To Lease or Not to Lease (a Car)

By Andrew Tavin

Can you lease a car with poor credit, and if so, is it even the best option?

The modern world requires a fair amount of travelling on a daily basis. Unless you work out of your home, you will probably have to either take public transit, drive a car, or learn to run incredibly fast if you want to get to and from work, school, the grocery store, and any other place you have to be.

While public transit and incredibly powerful legs tend to be cheap, cars are not. If you have good credit or tens of thousands of dollars in cash on hand, you should not have a problem getting a car. But if your credit is not so good, your ability to get a car will decrease. So is it possible — or wise — to lease a car with bad credit?

Leasing a car

On a basic level, leasing a car is like leasing an apartment. You pay a certain amount of money per month to use the car in a manner, similar to owning it. However, you do not build equity in the car and will have to return the car at the end of the lease. Additionally, like leasing an apartment, you may be on the hook for repairs and maintenance. It is important to carefully read over the lease before you sign it so you know exactly where your responsibilities lie.

You may also have to pay additional costs for “wear and tear” at the end of the lease. So while a lease is more manageable than trying to pay for an entire car with one large lump sum, it can end up costing you more money overall, especially because you will not be able to sell the car at the end of its use. Much like renting a home, you will have to figure out if leasing makes more sense than buying and paying off the car in installments.

Leasing a car with bad credit

If you have good credit, you should be able to find a car lease at a good rate. If you have bad credit, you still may be able to pull it off, but it may not be beneficial for your bank account.

Sonia Steinway, co-founder and CEO of Outside Financial, said it is possible to lease a car with bad credit, as these numbers by Experian show, but she wouldn’t recommend it.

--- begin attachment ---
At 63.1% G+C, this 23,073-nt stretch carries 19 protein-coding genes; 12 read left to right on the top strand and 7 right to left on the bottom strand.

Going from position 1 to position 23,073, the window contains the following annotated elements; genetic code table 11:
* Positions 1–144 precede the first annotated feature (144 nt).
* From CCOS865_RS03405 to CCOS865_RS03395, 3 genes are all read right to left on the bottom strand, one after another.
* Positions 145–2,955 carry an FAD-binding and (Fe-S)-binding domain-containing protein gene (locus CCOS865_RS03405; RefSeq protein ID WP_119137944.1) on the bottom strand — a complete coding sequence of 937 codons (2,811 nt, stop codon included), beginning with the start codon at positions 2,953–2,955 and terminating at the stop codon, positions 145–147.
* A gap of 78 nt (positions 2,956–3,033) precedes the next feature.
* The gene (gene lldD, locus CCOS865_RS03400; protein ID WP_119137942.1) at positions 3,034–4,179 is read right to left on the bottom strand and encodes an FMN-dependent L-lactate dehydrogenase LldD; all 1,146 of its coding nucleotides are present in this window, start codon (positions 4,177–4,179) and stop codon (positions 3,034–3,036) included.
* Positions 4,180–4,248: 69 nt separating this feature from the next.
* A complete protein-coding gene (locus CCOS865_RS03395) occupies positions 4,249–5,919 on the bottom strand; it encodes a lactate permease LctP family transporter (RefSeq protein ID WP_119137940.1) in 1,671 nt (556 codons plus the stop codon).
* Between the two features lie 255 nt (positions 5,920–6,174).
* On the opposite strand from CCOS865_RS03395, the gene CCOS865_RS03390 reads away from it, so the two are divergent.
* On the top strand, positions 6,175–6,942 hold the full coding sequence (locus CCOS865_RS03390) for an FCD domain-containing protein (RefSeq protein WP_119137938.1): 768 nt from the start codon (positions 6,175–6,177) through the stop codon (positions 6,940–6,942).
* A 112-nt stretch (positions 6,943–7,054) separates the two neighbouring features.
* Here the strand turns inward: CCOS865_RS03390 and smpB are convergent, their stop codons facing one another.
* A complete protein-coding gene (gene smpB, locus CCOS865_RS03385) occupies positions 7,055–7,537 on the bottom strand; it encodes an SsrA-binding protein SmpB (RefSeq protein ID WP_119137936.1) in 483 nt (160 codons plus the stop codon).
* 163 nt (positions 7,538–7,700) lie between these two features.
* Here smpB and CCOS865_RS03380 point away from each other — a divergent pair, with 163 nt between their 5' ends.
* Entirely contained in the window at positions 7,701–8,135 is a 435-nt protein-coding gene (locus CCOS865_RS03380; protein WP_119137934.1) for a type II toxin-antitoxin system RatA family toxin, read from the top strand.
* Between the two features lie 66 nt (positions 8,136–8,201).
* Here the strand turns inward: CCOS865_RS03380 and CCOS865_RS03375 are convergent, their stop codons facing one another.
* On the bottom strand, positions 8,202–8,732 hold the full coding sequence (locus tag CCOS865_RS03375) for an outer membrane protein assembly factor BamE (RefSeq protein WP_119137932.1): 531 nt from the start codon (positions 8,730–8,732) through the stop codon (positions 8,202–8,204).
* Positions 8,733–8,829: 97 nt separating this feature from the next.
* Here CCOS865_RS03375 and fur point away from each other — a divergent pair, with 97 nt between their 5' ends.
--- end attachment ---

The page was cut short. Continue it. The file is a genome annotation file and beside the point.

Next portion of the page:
“Everyone’s situation is different, but in general, I would not recommend it for most people,” she said. “Most banks, credit unions, and other finance sources don’t offer leases. That means the average customer is restricted to using captive financing (like Toyota Financial Services or GM Financial), at whatever rate that lender is willing to provide.” As a result, it may be more cost effective to purchase a vehicle, especially if the customer can get a better interest rate on the loan.

Do the math

We cannot tell you what makes the most sense for your specific situation, which is why it is important to do your research. It may require some math, so pull out a calculator and figure out the exact cost of your options.

“The best way to compare loans is using the annual percentage rate, or APR,” Steinway explained. “For leases, the best way to compare is with the money or lease factor. The money factor is just the annual interest rate divided by 2400. The reason that leases are calculated differently than loans is because a lease is really two different loans: one including interest over the length of the lease, and one for the residual amount remaining at the end of the lease period.”

Steinway offered an example: “If the APR on the loan part of the lease is 8.5%, you would divide that by 2400 to get a money factor of .0035. Some dealers convert that into a whole number – 3.50 – to make it easier to say (or to make it more confusing).”

If you do decide to pursue a lease, Steinway urges the importance of getting the best deal possible and keeping your mileage down, which should be able to save you some money.

Ultimately, if you need a car, you need a car. But if it is possible to borrow one from a friend or wait until your credit improves, those are likely better options.

For more information on this topic, check out the below articles:

Contributors

Sonia Steinway is the co-founder and CEO of Outside Financial. She is a former management strategy consultant and “recovering attorney” with a passion for helping people make sense of their financial lives. She received a Bachelor of Arts from the University of Pennsylvania, summa cum laude, and a JD from Yale Law School. She has written several articles on consumer finance and financial regulation, and she is frequently quoted as an auto finance industry expert in publications such as Forbes, Reader’s Digest, and USA Today.

The information contained herein is provided for free and is to be used for educational and informational purposes only. We are not a credit repair organization as defined under federal or state law and we do not provide "credit repair" services or advice or assistance regarding "rebuilding" or "improving" your credit. Articles provided in connection with this blog are general in nature, provided for informational purposes only and are not a substitute for individualized professional advice. We make no representation that we will improve or attempt to improve your credit record, history, or rating through the use of the resources provided through the OppLoans blog.